Group Advocates Franchising for Commercial Waste in New York City

Group Advocates Franchising for Commercial Waste in New York City

An advocacy group is calling for New York City to franchise commercial waste collection in the city.

Align, the Alliance for a Greater New York, said in a news release that commercial waste is collected “by a highly dysfunctional and outsized private system.” The group argues that a franchise system would ensure better environmental and labor practices for the city. It has issued a study on the matter titled, “Transform Don’t Trash NYC: How to Increase Good Jobs, Recycling and Justice in the Commercial Waste Industry.”

David Biderman, vice president for government affairs for the Washington-based National Solid Wastes Management Association (NSWMA) says in an interview, “We have to review the report but we have serious concerns about the suggestion that imposing commercial waste franchises in New York City is an effective approach to waste and recycling management. It reduces choices for customers, it eliminates competition, and as a result will likely raise costs significantly for customers of the carters.”

He says the group appears to be aiming its message at the next administration in New York City, in 2014. “NSWMA intends to be part of any discussion concerning the policy issues raised in this report.”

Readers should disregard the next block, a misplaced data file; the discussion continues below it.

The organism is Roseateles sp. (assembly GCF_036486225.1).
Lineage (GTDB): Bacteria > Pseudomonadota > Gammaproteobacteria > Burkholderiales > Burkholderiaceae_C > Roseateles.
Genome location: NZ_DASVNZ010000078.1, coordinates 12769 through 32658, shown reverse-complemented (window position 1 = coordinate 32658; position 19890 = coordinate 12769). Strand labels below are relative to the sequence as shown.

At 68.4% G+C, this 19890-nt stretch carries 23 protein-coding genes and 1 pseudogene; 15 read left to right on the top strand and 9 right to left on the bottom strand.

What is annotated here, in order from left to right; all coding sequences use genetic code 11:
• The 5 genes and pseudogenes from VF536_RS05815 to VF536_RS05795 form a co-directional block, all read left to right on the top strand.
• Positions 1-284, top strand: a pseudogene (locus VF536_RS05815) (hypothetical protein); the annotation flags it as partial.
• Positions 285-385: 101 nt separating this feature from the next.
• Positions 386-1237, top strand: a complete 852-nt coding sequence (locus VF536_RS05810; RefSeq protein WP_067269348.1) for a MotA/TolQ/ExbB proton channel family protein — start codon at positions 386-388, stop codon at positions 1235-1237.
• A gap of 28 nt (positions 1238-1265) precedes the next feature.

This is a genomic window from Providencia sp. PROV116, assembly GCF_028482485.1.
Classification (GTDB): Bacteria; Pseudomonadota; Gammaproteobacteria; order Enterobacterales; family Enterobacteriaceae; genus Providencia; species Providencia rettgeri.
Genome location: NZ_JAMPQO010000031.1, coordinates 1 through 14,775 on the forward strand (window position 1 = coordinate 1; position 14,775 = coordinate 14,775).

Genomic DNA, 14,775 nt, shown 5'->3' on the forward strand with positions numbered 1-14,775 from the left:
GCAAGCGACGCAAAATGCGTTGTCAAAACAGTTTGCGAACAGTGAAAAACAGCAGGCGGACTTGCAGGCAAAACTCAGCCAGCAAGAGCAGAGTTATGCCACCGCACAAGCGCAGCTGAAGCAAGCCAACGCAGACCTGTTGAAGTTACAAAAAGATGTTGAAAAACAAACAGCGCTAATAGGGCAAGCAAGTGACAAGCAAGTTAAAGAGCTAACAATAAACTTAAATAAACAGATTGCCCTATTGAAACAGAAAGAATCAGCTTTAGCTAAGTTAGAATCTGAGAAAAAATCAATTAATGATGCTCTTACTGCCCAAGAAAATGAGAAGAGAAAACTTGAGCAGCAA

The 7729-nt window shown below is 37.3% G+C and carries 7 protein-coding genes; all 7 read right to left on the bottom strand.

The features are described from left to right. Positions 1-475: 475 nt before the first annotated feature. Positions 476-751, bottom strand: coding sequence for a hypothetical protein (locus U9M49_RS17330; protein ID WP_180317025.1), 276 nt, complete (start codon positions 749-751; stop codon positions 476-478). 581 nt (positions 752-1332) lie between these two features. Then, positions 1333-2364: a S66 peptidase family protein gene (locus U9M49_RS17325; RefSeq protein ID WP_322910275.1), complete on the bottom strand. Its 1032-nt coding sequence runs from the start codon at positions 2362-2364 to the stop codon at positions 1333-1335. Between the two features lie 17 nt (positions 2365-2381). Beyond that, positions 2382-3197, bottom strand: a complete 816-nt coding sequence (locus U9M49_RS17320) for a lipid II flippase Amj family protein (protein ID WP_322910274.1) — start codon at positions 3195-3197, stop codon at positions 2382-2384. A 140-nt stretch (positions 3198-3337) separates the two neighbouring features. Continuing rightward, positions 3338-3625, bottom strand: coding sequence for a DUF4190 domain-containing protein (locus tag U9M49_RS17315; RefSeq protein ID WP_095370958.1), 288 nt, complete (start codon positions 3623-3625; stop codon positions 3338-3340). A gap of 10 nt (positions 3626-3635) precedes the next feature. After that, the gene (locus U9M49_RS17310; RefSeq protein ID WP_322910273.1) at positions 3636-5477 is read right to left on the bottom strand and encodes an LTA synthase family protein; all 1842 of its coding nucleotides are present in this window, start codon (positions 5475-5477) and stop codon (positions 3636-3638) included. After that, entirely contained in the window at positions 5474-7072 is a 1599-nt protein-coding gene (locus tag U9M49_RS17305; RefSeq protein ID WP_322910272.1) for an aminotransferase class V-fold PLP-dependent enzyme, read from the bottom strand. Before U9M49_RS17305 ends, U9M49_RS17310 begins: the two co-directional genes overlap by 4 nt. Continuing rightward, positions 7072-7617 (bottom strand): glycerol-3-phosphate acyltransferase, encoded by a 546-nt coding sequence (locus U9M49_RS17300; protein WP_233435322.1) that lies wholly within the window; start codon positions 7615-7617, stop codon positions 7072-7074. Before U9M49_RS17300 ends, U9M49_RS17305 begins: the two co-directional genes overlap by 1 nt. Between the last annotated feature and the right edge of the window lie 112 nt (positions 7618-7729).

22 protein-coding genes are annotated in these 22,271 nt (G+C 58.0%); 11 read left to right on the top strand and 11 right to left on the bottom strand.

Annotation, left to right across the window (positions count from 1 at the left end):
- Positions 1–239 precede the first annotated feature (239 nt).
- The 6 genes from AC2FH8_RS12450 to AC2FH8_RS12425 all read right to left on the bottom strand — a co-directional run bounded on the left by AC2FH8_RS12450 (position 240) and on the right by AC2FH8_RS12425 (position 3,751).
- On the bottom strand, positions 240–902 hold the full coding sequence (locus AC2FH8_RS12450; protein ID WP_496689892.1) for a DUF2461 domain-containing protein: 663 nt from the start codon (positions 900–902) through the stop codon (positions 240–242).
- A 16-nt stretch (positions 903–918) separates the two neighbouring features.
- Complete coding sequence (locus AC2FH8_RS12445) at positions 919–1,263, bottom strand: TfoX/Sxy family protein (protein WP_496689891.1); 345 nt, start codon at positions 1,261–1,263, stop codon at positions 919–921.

Align, which states that its mission is to create good jobs, vibrant communities and an accountable democracy for New York, said that excess garbage trucks on the road contribute to bad smog, violations of clean air standards and strong noise pollution. The city’s businesses generate 3.2 million tons of solid waste annually, and New York disposes more than 2 million tons of that in landfills and incinerators.

Align said the city could reduce pollution, have cleaner and healthier communities, save money, improve the wages of waste workers and create quality jobs in recycling through an exclusive franchise system, an approach used by cities like Los Angeles and Seattle.

A franchise system would use a competitive bidding process to select commercial haulers to serve franchise zones established by the city. The franchise awardees would have to meet certain environmental standards, increase recycling rates, reduce truck emissions, more equitably distribute waste handling across the city, meet labor standards to improve job safety and quality and create quality recycling jobs, the group said. The franchise system would ensure accountability through reporting requirements and increased city oversight.

In return, franchisees would benefit from a steady, efficiently located base of customers, Align said.





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